The Juniors Program offers children between the ages of 9 and 18 years of age an opportunity to compete in Conformation, Obedience, Agility, Rally, Tracking, Hunt Tests, Herding, Field Trials, Earthdog, Lure Coursing, Coursing Ability and Coonhound Events. Children participating in these sports and events develop their handling skills, learn about good sportsmanship, dogs, and dog events.
“I am excited to see how many new Juniors will be supported,” states Leslie Fetzer, Director of Education. “The Junior Mentor Program is a great opportunity to showcase excellent sportsmanship.”
All American Licensing announced the signing of Dr. Jan Pol, veterinarian and star of the television series The Incredible Dr. Pol, to an exclusive licensing agreement.
The deal calls for AAL to develop a portfolio of food products, toys and other accessories that will feature the Dr. Pol brand imprint. Pol’s initial foray into consumer products will feature traditional pet categories as well as farm animal solutions.
The Incredible Dr. Pol, a reality TV series set in rural Michigan, currently airs on Nat Geo WILD, making it the network’s No. 1 rated program, with over 100 episodes produced to date.
"I’m excited to incorporate the insights I’ve learned in my many years of veterinary experience, collaborating with AAL to develop an affordable and practical line of animal products that are unique to the marketplace," Pol said.
Michael Gottsegen, co-founding partner of All American Licensing, said, “We’re thrilled to be working with Dr. Pol and his dedicated team – wonderful people who are truly inspired to help not just dogs and cats, but all animals remain healthy and strong through proper care, vaccinations, and grooming.”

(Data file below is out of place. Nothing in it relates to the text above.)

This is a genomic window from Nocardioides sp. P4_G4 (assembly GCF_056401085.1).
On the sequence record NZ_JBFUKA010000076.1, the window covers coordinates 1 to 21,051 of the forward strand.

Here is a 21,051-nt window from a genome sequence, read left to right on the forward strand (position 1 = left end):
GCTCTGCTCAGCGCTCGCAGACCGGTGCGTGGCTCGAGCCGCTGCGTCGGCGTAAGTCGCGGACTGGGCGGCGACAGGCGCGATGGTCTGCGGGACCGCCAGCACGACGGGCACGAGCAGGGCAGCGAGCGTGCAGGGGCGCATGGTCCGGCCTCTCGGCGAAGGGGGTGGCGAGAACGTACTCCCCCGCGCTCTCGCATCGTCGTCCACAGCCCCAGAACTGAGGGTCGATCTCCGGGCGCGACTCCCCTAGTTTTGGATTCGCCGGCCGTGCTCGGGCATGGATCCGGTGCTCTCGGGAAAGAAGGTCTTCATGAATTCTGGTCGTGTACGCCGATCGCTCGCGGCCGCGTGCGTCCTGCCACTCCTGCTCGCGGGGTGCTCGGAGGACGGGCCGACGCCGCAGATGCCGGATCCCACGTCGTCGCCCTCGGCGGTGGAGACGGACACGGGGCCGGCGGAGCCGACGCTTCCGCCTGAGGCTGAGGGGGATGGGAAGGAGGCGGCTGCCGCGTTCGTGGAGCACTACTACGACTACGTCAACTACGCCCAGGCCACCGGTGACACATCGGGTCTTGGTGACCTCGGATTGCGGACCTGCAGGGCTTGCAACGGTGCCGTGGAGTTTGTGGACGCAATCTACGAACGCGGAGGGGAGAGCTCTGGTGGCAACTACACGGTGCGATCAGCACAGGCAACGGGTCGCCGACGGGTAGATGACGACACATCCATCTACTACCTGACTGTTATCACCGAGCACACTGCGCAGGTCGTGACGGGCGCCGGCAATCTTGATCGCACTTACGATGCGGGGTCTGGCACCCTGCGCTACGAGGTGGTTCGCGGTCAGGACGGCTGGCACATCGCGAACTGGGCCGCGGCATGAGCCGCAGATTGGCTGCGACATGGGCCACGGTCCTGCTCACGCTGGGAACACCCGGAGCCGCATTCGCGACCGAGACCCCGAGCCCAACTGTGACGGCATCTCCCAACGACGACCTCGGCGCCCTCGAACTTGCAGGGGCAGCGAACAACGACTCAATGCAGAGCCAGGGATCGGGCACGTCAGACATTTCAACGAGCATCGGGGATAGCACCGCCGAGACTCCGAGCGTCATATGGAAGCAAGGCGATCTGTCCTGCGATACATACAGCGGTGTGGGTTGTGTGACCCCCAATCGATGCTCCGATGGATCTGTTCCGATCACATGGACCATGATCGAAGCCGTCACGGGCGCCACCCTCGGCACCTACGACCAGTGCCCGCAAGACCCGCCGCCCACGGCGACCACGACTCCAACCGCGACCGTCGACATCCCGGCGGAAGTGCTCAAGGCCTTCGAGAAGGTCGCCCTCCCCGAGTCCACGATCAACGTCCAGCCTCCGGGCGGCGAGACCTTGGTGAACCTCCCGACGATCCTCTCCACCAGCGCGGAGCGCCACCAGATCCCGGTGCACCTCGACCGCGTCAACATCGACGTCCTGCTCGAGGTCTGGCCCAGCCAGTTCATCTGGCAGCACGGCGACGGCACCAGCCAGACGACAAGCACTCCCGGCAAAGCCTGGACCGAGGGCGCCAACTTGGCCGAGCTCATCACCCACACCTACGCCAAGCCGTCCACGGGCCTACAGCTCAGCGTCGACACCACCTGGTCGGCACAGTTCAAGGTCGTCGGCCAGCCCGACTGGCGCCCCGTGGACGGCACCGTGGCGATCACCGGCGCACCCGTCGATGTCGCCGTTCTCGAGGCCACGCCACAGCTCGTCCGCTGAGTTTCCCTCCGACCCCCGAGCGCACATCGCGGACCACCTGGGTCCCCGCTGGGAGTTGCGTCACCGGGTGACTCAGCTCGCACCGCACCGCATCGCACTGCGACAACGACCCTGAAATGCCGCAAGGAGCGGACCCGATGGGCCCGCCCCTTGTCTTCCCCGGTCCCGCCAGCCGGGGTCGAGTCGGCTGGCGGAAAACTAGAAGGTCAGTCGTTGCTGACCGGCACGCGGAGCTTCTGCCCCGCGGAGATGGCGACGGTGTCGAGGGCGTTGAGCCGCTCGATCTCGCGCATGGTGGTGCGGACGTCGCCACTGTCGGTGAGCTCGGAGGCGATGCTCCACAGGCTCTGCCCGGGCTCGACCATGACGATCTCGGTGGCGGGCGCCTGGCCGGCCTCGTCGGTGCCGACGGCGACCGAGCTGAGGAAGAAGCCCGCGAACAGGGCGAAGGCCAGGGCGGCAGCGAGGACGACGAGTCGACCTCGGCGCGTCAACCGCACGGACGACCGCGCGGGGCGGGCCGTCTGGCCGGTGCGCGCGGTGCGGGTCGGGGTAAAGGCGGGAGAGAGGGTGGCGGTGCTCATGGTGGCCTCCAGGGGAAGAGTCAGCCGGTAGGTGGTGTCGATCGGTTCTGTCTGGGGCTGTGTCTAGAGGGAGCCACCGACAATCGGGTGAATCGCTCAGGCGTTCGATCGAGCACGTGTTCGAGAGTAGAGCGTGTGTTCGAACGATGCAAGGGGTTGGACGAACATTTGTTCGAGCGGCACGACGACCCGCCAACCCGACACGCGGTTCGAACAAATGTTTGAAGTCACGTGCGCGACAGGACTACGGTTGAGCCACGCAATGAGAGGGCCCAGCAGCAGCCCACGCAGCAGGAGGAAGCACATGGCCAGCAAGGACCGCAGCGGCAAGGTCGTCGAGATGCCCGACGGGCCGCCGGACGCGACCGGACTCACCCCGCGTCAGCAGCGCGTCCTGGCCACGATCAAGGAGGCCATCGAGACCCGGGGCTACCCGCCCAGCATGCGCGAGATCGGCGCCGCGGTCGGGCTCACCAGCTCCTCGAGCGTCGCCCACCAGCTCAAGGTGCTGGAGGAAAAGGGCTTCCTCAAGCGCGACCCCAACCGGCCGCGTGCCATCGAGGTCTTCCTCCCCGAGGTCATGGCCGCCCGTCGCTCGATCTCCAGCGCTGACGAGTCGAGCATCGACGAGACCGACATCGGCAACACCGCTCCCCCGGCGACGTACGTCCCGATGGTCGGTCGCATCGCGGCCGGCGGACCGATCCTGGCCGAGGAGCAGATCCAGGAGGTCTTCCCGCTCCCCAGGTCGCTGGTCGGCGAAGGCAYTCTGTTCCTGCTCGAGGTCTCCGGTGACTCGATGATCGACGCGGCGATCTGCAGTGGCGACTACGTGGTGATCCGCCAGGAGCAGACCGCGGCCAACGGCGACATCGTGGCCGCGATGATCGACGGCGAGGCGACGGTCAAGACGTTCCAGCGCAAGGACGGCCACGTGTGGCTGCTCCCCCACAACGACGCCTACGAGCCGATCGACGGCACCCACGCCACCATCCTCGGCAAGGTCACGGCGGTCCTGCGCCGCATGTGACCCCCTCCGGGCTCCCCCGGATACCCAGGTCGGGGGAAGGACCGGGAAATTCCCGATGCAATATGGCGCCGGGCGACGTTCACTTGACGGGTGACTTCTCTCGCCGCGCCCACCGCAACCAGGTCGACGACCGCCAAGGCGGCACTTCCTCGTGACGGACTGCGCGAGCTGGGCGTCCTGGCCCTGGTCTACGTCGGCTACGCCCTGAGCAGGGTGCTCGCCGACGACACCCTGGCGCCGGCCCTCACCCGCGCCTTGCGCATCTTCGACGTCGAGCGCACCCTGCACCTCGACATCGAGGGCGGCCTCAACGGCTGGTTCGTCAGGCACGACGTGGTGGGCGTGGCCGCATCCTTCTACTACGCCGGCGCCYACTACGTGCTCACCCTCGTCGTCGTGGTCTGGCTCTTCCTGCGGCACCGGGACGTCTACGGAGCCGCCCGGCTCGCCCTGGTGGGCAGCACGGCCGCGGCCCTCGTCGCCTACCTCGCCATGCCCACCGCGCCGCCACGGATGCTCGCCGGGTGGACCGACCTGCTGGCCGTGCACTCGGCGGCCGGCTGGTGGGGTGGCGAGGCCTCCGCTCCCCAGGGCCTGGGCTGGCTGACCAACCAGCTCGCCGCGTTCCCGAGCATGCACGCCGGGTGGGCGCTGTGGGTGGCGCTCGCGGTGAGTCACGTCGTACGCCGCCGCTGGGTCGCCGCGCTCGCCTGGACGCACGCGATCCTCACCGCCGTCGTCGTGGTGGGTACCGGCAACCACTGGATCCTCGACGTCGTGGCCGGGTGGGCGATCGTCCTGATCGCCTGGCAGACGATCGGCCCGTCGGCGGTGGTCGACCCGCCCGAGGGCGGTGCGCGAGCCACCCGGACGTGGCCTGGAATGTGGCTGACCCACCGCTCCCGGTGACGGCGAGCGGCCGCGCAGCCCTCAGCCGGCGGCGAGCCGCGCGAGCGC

At the annual Pet Night on Capitol Hill last month, several members of Congress were recognized as “Pets’ Best Friend” by the Pet Leadership Council for their efforts on behalf of companion animals and those who serve and support them. “We are grateful to these representatives for their unwavering support for policies and programs that encourage animal health, responsibility and education among pet owners and the general public,” said Bob Vetere, PLC chairman.
Pets’ Best Friend award recipients include:
- Rep. Katherine Clark (MA-5)
- Rep. Steve Chabot (OH-1)
- Rep. Steve Cohen (TN-9)
- Rep. Leonard Lance (NJ-7)
- Rep. Robert Latta (OH-5)
- Rep. Frank LoBiondo (NJ-2)
- Rep. Paul Mitchell (MI-10)
- Rep. Kurt Schrader, DVM (OR-5)
- Rep. David Schweikert (AZ-6)
- Rep. Ted Yoho, DVM (FL-3)
- Rep. David Young (IA-3)
- Rep. Don Young (AK-AL)
According to the American Pet Products Association’s 2017-2018 National Pet Owners Survey, more than 84.6 million households own at least one pet and 53 percent report their pet is good for their health. Studies have demonstrated health benefits including decreased stress and obesity rates and improved heart health among pet owners, and pets have also been shown to have positive impacts on families with autistic children as well as those suffering from memory impairment and post-traumatic stress. In 2016, a study by the Human Animal Bond Research Institute (HABRI) and George Mason University, calculated an $11.7 billion savings in U.S. healthcare costs as a result of pet ownership.